Today President Obama announced new rules to curb the elephant ivory trade.
The regulation would ban the sale of ‘virtually all ivory across state lines.’
An estimated 100,000 African elephants were killed between 2010-2012, according to scientists.
In response to growing concerns about elephant poaching, President Obama today announced a new push to limit the ivory trade in the United States.
In a joint press conference held with Kenyan President Uhuru Kenyatta, Obama said the U.S. Fish and Wildlife Service is proposing a new regulation that “bans the sale of virtually all ivory across state lines.” The move follows a near-complete ban on the commercial ivory trade enacted by the administration last year.
The new rule, which will be published Wednesday for a 60-day public comment period, would make it harder for ivory traffickers to use loopholes sell product, according to Fish and Wildlife Service Director Dan Ashe.
“By tightening domestic controls on trade in elephant ivory and allowing only very narrow exceptions, we will close existing avenues that are exploited by traffickers and address ivory trade that poses a threat to elephants in the wild,” Ashe said in a statement. “Federal law enforcement agents will have clearer lines by which to demarcate legal from illegal trade.”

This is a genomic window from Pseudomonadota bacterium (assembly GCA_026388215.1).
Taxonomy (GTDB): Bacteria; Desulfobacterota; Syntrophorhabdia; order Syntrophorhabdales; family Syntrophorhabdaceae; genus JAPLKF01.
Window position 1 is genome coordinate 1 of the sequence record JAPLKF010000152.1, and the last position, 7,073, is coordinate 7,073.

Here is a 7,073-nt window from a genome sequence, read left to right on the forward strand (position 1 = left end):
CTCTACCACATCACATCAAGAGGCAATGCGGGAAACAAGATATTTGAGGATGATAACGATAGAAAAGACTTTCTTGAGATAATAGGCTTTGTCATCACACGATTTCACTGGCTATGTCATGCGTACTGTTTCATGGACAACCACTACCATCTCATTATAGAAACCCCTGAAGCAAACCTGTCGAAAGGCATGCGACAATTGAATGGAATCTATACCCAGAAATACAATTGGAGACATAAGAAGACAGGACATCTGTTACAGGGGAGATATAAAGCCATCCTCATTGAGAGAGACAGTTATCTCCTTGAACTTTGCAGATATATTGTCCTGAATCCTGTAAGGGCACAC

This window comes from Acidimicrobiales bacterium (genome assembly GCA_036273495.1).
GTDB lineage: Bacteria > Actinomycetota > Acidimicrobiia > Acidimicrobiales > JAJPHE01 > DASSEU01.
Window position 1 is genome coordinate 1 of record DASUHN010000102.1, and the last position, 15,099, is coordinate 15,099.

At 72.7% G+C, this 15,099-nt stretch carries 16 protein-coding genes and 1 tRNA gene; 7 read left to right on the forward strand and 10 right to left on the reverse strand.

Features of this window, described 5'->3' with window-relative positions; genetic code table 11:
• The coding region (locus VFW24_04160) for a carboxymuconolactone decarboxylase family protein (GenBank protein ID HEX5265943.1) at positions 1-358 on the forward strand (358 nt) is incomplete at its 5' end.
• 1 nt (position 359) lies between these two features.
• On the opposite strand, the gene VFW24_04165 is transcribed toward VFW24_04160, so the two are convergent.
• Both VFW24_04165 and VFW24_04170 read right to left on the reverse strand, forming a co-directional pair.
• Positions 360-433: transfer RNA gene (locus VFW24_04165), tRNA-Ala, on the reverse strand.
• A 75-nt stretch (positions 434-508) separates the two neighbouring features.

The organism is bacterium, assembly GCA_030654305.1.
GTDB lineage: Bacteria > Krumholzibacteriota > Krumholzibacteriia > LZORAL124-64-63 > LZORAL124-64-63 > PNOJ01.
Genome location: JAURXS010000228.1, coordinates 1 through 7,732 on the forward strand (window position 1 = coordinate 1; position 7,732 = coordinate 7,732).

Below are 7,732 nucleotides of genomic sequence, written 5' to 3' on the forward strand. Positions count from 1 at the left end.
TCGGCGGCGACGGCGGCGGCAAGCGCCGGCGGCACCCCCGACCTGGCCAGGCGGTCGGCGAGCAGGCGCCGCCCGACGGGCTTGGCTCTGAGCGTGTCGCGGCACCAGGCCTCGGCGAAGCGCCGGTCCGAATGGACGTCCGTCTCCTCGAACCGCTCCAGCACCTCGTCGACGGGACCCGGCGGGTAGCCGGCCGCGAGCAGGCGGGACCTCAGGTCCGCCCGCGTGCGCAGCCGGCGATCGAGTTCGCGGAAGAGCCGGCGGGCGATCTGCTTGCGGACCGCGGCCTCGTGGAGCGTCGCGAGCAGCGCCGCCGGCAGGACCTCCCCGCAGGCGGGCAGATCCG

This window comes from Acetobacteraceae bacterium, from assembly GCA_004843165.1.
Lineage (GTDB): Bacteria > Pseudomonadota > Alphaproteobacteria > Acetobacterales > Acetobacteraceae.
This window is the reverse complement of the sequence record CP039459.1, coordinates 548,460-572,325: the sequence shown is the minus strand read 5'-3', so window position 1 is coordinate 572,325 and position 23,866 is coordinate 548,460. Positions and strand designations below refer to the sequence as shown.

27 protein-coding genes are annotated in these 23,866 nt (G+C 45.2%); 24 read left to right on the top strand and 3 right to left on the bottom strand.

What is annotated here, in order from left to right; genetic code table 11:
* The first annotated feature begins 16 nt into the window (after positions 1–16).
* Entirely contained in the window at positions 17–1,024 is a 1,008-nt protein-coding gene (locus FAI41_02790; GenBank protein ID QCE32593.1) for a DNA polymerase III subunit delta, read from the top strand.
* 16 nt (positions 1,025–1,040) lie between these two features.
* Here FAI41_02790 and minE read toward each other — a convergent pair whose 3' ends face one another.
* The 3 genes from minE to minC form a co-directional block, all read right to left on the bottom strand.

The announcement was immediately welcomed by conservation groups.
“The United States has a global obligation to help stop wildlife trafficking,” said WCS President and CEO Cristián Samper in a statement. “We applaud President Obama’s remarks emphasizing the need for a ban on ivory sales in the United States. While some states such as New York and New Jersey have recently enacted laws banning ivory sales, we are delighted that the President is calling for a national ban – which will help prevent the illegal killing of elephants and the trafficking in their ivory.”
“We’re thrilled the Obama administration has taken this important step to reduce the domestic trade in ivory,” added Tara Easter, a scientist at the Center for Biological Diversity. “The United States has one of the largest markets for ivory in the world and reducing demand here will go a long way toward saving elephants in Africa.”
Scientists estimate that more than 100,000 African elephants were killed for their ivory by poachers between 2010 and 2012. Populations in some countries, like Tanzania, have plunged as a result.
The government of the world’s largest market for ivory — China — recently announced it would ban the ivory trade at an unspecified date.